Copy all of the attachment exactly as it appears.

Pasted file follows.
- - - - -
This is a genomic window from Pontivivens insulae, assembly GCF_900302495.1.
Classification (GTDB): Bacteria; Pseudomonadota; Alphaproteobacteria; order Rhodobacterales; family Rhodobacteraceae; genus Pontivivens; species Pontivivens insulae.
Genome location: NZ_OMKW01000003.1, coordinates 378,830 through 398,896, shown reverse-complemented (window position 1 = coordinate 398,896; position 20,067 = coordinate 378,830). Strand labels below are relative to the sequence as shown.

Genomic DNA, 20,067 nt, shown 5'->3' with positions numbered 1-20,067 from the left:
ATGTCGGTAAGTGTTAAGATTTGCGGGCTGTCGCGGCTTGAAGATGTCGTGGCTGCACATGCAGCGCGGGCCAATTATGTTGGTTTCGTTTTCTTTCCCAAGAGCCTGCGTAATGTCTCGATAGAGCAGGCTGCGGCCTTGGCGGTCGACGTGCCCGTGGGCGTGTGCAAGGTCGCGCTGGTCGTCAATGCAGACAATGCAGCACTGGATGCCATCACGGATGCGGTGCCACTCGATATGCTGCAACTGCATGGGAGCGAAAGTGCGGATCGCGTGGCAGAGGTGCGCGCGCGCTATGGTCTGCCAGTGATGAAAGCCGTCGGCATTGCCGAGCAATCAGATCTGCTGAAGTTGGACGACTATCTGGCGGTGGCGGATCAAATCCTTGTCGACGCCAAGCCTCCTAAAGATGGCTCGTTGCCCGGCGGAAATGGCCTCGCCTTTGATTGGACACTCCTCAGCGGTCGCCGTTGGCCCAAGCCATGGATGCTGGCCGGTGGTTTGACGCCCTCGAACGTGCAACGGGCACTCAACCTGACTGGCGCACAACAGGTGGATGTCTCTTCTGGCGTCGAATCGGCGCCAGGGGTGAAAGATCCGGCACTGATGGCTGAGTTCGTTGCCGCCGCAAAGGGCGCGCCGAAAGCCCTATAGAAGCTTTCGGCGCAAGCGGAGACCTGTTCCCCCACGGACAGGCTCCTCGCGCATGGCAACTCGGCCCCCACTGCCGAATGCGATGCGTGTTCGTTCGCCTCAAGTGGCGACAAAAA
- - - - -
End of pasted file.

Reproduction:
This is a genomic window from Pontivivens insulae, assembly GCF_900302495.1.
Classification (GTDB): Bacteria; Pseudomonadota; Alphaproteobacteria; order Rhodobacterales; family Rhodobacteraceae; genus Pontivivens; species Pontivivens insulae.
Genome location: NZ_OMKW01000003.1, coordinates 378,830 through 398,896, shown reverse-complemented (window position 1 = coordinate 398,896; position 20,067 = coordinate 378,830). Strand labels below are relative to the sequence as shown.

Genomic DNA, 20,067 nt, shown 5'->3' with positions numbered 1-20,067 from the left:
ATGTCGGTAAGTGTTAAGATTTGCGGGCTGTCGCGGCTTGAAGATGTCGTGGCTGCACATGCAGCGCGGGCCAATTATGTTGGTTTCGTTTTCTTTCCCAAGAGCCTGCGTAATGTCTCGATAGAGCAGGCTGCGGCCTTGGCGGTCGACGTGCCCGTGGGCGTGTGCAAGGTCGCGCTGGTCGTCAATGCAGACAATGCAGCACTGGATGCCATCACGGATGCGGTGCCACTCGATATGCTGCAACTGCATGGGAGCGAAAGTGCGGATCGCGTGGCAGAGGTGCGCGCGCGCTATGGTCTGCCAGTGATGAAAGCCGTCGGCATTGCCGAGCAATCAGATCTGCTGAAGTTGGACGACTATCTGGCGGTGGCGGATCAAATCCTTGTCGACGCCAAGCCTCCTAAAGATGGCTCGTTGCCCGGCGGAAATGGCCTCGCCTTTGATTGGACACTCCTCAGCGGTCGCCGTTGGCCCAAGCCATGGATGCTGGCCGGTGGTTTGACGCCCTCGAACGTGCAACGGGCACTCAACCTGACTGGCGCACAACAGGTGGATGTCTCTTCTGGCGTCGAATCGGCGCCAGGGGTGAAAGATCCGGCACTGATGGCTGAGTTCGTTGCCGCCGCAAAGGGCGCGCCGAAAGCCCTATAGAAGCTTTCGGCGCAAGCGGAGACCTGTTCCCCCACGGACAGGCTCCTCGCGCATGGCAACTCGGCCCCCACTGCCGAATGCGATGCGTGTTCGTTCGCCTCAAGTGGCGACAAAAA